From Kate Lawler, ELCA Global Mission regional representative for South America, is based in Argentina. Names have been changed to protect privacy.
Why can’t I remember their ages?
Sunday school in our congregation in Buenos Aires started up yesterday. This meant the joy of reuniting with children and others we didn’t see during the nearly three months that we were in the United States on home assignment. I woke up at 3 am last night, asking myself: Why can’t I remember their ages?
Leonel is 3 and a half feet tall, weighs less than 50 lbs. and has never gone to school. He is 7.
Graciela is expecting her first baby and sells second-hand clothes 12 hours a day in the market. She is 13.
Alfredo went fishing with a man his family doesn’t know. They drank beer and smoked paco. He is 9.
Ana gets up every day at 5 am, does the housework, cooks and gets her brothers ready for school. She is 15.
Carla lives a block away from girls who threaten her with a knife when she walks by. She is 11.
Elisa struggles as she prepares for First Communion because she does not read or write. She is 35.
Marcos looked up from his pizza during lunch yesterday and said, “at night I can’t sleep.” He is 4.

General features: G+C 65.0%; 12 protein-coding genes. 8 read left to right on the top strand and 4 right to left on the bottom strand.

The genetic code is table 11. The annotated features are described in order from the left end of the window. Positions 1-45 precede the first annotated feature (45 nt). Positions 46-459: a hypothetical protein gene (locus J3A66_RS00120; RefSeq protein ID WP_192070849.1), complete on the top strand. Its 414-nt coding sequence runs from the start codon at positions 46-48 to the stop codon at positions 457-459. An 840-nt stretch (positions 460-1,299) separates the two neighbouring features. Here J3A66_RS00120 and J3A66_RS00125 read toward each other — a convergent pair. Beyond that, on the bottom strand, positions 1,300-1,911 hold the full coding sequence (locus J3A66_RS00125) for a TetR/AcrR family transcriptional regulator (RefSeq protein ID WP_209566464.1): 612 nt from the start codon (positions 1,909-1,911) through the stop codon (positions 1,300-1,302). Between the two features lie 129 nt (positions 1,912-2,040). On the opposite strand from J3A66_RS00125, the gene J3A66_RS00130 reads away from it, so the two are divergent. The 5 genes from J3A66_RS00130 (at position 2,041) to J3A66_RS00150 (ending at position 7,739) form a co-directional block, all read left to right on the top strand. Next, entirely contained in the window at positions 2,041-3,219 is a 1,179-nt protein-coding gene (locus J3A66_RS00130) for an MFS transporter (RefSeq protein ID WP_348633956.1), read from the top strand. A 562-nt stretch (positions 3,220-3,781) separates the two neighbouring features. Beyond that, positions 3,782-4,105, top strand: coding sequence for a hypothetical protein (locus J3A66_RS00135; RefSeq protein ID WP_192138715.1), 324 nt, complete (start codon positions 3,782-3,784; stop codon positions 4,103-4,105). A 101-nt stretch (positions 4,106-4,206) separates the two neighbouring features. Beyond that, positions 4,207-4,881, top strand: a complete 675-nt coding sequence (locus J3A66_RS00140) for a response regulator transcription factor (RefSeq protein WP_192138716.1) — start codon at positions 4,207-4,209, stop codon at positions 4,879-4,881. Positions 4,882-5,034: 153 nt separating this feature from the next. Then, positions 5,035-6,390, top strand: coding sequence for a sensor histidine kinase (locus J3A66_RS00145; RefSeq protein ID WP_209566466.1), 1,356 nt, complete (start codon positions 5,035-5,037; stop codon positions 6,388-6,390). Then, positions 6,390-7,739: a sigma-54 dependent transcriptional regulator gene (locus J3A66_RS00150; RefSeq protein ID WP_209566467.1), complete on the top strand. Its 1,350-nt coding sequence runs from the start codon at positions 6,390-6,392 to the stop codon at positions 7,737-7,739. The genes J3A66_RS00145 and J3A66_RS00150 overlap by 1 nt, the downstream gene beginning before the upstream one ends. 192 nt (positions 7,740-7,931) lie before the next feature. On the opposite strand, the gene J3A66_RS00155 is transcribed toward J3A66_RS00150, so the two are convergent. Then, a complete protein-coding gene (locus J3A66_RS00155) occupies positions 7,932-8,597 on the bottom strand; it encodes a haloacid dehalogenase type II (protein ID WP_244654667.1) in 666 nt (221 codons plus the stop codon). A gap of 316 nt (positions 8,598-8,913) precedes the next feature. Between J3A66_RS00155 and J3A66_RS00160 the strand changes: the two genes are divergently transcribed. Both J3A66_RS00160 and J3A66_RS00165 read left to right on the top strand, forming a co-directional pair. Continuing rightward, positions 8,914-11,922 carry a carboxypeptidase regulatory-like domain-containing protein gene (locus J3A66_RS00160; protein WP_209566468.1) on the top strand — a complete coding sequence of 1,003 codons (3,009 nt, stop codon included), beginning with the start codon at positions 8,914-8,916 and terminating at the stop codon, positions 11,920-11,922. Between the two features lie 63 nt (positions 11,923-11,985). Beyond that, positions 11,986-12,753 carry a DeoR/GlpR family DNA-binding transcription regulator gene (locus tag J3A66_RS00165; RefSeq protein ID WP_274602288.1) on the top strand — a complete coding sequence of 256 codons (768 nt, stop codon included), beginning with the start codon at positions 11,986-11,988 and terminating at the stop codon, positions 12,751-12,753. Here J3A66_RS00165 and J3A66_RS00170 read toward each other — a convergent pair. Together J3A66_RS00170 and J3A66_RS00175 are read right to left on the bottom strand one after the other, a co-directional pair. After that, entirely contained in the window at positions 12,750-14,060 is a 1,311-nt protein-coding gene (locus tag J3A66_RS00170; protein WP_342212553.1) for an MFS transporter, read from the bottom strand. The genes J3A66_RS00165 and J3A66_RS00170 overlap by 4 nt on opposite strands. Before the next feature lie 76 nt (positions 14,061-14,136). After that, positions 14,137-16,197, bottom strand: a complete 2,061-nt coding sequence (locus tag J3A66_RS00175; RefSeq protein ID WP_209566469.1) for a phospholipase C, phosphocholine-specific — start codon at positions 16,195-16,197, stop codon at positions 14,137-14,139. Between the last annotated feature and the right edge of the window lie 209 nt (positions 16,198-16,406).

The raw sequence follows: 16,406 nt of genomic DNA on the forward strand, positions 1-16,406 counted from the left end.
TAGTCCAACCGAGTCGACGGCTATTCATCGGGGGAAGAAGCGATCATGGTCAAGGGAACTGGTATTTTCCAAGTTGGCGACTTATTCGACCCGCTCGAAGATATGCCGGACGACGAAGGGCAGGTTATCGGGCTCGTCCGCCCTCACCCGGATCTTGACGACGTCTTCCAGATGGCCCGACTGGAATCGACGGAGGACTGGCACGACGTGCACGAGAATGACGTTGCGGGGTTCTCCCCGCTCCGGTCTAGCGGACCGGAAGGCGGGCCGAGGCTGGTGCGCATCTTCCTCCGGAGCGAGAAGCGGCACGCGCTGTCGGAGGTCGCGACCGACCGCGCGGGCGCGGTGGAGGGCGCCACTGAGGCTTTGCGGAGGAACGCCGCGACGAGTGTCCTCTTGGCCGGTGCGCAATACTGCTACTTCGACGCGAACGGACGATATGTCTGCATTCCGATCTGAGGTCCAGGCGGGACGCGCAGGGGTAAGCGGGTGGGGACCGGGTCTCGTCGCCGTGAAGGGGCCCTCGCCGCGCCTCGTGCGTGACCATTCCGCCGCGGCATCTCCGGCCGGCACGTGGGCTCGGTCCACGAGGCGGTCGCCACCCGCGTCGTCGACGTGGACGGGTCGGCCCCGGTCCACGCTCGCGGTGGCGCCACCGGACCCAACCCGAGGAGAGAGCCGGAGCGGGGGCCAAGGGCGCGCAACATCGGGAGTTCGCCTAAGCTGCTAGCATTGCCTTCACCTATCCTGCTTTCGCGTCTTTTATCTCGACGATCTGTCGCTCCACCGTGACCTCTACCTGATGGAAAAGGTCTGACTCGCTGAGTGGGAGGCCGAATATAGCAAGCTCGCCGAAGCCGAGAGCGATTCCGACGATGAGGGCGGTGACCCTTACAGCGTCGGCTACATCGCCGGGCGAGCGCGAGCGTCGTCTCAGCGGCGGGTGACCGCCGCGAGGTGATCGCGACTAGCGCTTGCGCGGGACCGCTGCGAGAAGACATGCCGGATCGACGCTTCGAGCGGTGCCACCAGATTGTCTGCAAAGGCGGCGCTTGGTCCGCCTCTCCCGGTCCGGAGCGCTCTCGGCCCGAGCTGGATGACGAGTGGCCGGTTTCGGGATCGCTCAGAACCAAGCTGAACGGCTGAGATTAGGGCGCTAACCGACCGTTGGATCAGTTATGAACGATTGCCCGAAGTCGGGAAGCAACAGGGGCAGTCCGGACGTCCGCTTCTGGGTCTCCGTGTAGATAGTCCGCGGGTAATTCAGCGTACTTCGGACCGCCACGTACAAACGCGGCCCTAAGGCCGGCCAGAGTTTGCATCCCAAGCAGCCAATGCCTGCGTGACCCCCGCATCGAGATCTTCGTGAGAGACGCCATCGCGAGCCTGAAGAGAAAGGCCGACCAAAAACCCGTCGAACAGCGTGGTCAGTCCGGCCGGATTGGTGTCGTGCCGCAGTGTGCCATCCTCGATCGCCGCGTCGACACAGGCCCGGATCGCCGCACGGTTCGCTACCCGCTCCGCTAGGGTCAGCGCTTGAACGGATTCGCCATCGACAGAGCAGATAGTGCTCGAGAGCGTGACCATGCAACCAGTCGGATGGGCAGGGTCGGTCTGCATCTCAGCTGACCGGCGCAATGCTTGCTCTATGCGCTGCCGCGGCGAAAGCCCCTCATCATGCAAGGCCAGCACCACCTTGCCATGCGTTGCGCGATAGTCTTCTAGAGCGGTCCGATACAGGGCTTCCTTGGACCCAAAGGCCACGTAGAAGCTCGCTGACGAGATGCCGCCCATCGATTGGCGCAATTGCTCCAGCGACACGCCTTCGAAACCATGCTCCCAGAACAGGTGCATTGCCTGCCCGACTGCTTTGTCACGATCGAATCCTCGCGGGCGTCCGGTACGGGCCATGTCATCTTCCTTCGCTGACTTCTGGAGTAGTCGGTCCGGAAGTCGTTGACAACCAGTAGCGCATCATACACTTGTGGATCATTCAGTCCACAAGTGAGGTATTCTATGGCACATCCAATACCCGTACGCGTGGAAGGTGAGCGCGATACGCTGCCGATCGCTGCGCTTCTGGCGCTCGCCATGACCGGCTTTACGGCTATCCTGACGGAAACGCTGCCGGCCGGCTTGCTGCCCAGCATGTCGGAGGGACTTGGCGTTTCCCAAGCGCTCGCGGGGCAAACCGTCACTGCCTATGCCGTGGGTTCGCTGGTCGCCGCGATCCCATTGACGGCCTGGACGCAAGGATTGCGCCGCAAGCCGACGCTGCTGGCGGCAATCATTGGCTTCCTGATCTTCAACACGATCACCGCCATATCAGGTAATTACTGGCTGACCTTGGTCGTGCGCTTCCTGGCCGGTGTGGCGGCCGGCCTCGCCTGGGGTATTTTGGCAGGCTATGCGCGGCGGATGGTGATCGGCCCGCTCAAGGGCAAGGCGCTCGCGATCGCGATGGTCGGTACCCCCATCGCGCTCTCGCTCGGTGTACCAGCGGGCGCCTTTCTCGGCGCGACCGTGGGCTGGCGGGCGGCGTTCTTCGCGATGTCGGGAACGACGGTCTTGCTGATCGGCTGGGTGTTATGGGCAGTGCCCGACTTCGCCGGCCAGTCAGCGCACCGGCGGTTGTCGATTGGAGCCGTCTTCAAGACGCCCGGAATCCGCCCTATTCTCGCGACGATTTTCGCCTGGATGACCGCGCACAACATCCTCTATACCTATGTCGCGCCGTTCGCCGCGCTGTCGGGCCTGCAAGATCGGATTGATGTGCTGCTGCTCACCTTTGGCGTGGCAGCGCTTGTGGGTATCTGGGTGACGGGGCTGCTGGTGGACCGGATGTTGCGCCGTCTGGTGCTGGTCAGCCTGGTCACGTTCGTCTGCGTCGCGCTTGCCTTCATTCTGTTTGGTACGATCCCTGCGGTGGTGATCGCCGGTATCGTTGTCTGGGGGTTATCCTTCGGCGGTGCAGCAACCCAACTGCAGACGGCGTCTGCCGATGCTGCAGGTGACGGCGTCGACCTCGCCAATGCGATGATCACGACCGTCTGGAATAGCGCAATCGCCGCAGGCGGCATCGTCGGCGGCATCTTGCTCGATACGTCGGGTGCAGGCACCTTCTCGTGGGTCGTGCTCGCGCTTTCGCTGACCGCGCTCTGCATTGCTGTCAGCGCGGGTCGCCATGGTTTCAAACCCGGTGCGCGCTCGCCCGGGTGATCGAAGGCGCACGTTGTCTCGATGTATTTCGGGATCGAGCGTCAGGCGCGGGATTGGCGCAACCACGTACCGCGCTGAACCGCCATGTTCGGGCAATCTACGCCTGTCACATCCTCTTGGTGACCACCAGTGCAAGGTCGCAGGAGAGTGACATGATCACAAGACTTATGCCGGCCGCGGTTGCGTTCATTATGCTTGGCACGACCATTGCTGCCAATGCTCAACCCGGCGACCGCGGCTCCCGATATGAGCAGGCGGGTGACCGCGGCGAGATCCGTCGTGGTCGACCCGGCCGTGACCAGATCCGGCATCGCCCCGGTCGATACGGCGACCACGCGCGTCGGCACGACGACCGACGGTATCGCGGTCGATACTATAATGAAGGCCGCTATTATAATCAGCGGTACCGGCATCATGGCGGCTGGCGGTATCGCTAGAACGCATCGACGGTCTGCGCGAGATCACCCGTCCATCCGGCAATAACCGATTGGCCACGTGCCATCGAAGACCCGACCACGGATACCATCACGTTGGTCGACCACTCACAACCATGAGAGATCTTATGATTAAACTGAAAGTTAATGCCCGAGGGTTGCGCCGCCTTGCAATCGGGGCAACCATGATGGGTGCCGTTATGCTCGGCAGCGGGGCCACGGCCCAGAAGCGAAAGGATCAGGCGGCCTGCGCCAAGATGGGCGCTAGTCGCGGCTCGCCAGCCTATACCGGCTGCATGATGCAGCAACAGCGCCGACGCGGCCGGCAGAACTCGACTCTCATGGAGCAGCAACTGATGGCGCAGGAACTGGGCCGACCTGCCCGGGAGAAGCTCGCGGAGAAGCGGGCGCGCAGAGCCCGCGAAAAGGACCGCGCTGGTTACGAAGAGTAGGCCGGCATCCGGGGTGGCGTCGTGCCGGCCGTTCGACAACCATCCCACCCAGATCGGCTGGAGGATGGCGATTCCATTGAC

I can’t remember their ages because something deep inside me refuses to accept these realities that betray the images I have of what it means to be 4 or 13 or 35.
As I struggle to get back to sleep, the only prayer that comes to mind are the words of Carlos Mujica, an Argentine priest and tireless human rights defender who worked with people living in the shantytowns of Buenos Aires. He was assassinated in 1974, a couple years before the military dictatorship here started.
Lord, forgive me for having grown accustomed to seeing children who look 8 but are 13.
Lord, forgive me for having grown accustomed to splashing through the mud; I can leave, they cannot.
Lord, forgive me for having learned to put up with the smell of sewerage water, from which I can leave, but they cannot.
Lord, forgive me for turning on a light, and forgetting that they cannot.
Lord, I can go on a hunger strike but they cannot because no one makes a strike out of their own hunger.
Lord, forgive me for saying “man does not live by bread alone,” and not fighting with all my might so that they get their bread.
Lord, I dream about dying for them: help me to live for them.
Lord, I want to be with them at the hour of light.
–“Meditation from a Shantytown” by Father Carlos Mujica (1930-1974)